• Rich Barlow

    Senior Writer

    Rich Barlow

    Rich Barlow is a senior writer at BU Today and Bostonia magazine. Perhaps the only native of Trenton, N.J., who will volunteer his birthplace without police interrogation, he graduated from Dartmouth College, spent 20 years as a small-town newspaper reporter, and is a former Boston Globe religion columnist, book reviewer, and occasional op-ed contributor. Profile

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There are 9 comments on Lee McIntyre: How to Talk to a Science Denier

  1. And articles/books like THIS are exactly why BU has lost its way .. the university is AWESOME for all the progressive, more government is the solution to everything set (who, perhaps should be called ‘the Kool Aid chuggers’ if we’re going to refer to those not chugging the Kool Aid as ‘science deniers’) .. but it’s then hopelessly LOST to us science deniers who simply ask questions like ‘what should the climate look like at this point?’, or ‘why do masks seem important to our political class only when the cameras are on, and immediately removed when they’re off?’, or ‘why isn’t natural immunity being given any oxygen in the great debate?’, and ‘how does getting vaccinated but then still being required to wear a mask incentivize ANYONE to get vaccinated?’, or ‘how come you would keep a world CLOSED when you’ve got a virus that’s about 99.7% survivable?’ … these are ACTUALLY scientific questions that NOBODY wants to take on, because the answers don’t fit the narrative of ‘a governmental solution for everything’

    Fwiw, I’m a covid surviving, double vaccinated, individual who lost an elderly in-law to the virus, so don’t even bother with the ‘you really don’t understand’ nonsense .. cause I really DO!

    Good luck on the path to nowhere!


  2. I find the best way to talk to a science denier or flat Earther is to put the burden of proof on them. I find that many flat Earthers are just trolling. The way you can tell is by offering a monetary challenge to see if they are trolling or not. For example I offer a monetary challenge for flat Earthers to explain a lunar eclipse or moon phases on the flat Earth model. If they refuse then they are just trolling. A truth seeker who believes in their claims will take my challenges with willing enthusiasm.

  3. I really don’t know what to think about it. It’s amazing how much money the USA invests on Science and its own population seems to be against it. I hope the Dark Ages won’t be globalized as well.

  4. Can you explain?
    1. The earth radiation of energy is in a bell curve maximum around 10 microns.
    2. CO2 has only three absorption bands, only 1 with effect in the earths emission range, to wit, at 14 to 16 microns.
    3. NASA satellite data shows no earth energy loss in this band.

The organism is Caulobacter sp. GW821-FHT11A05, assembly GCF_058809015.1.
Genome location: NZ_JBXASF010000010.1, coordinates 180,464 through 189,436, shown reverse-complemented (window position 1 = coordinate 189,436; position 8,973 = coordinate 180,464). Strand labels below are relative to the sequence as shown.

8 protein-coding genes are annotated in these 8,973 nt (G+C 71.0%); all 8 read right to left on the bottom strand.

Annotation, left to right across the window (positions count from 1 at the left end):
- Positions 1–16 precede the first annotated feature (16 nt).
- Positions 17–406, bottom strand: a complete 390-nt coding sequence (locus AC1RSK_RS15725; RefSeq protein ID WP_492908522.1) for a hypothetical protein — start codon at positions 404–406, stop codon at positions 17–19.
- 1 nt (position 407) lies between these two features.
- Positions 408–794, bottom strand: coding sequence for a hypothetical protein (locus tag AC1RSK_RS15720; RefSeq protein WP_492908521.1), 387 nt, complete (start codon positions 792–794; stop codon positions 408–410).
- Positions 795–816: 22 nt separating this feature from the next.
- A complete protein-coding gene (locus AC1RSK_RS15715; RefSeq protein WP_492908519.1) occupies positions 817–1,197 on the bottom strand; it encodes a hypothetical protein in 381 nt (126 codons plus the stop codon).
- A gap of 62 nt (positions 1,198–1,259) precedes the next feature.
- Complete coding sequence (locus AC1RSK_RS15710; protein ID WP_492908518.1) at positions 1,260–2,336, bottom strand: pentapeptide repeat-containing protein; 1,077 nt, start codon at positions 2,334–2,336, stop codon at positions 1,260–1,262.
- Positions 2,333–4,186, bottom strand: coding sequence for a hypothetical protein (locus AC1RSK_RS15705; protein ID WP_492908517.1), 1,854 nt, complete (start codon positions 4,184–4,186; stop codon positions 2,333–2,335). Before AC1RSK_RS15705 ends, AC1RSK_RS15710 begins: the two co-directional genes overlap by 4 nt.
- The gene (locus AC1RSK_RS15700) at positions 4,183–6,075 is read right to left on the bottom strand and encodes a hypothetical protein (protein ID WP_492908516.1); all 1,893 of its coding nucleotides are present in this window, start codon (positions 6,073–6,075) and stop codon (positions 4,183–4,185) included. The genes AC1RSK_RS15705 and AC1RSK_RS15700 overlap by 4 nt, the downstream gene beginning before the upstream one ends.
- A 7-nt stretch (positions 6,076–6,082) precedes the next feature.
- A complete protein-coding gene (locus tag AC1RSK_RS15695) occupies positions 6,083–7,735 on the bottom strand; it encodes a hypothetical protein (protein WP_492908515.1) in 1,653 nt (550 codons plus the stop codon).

Thus, more CO2 can have no effect on global warming.

    I await a response
    Bob Hisey

  5. Space is supposedly a vacuum. Earth is a pressure system. There is no physical barrier between the two. No experiment EVER has created a pressure system existing within a vacuum without a physical barrier. Welcome to ball earth religion.

    1. This is a great question to ask about the Earth, Dave! :) We obviously experience pressure from the atmosphere; but we exist in the vacuum of space, with seemingly no physical barrier between the two. How could this be possible? Wouldn’t the pressure want to equalize with the vacuum of space and dissipate, turning the Earth into a vacuum?

      I think the best way to understand this is to ask–what *is* a barrier? Intuitively, it’s a wall between two things, be it different pressure systems, environments, etc. But…what makes a barrier a barrier? Imagine a real pressure system in a closed environment, surrounded by a vacuum. How does the barrier stop the pressure from evacuating? Well, the particles in the pressure system want to get out, so they throw themselves at the barrier. But they can’t get out, because the barrier can exert an equal an opposite force on those particles, sending them flying away. Just like when you bounce a ball off of a wall here on Earth!

      So, does a barrier need to be a physical wall? Well, not necessarily, right? Imagine a huge network of fans all blowing in one direction. If you threw a ball at them, it would slow down and bounce back at you, just like if it hit a wall. The air from the fans here is acting as a barrier by creating a force flowing in the opposite direction of any particle trying to cross the barrier–without any physical object in the way! (Imagine the ball would never reach the fans, no matter how hard you throw it. Then the fans are not the barrier but are in fact on the other side of it)

      Well, now we know that a barrier doesn’t have to be a physical wall–it just needs to provide an opposing force to something trying to cross it. Is there anything in the Earth system that would do that? Actually, it turns out yes! Gravity itself is an everpresent force that pulls on any particles trying to exit into the vacuum of space. As we know, the strength of the gravitational force varies with distance (F = -GMm/r^2), so as you get farther from the planet, the force weakens, and particles can escape into vacuum. But too close, and you won’t be able to escape the Earth’s gravity, so you stay trapped, unable to enter the vacuum. These particles that can’t escape are our atmosphere–bounded by the barrier of the gravitational force.

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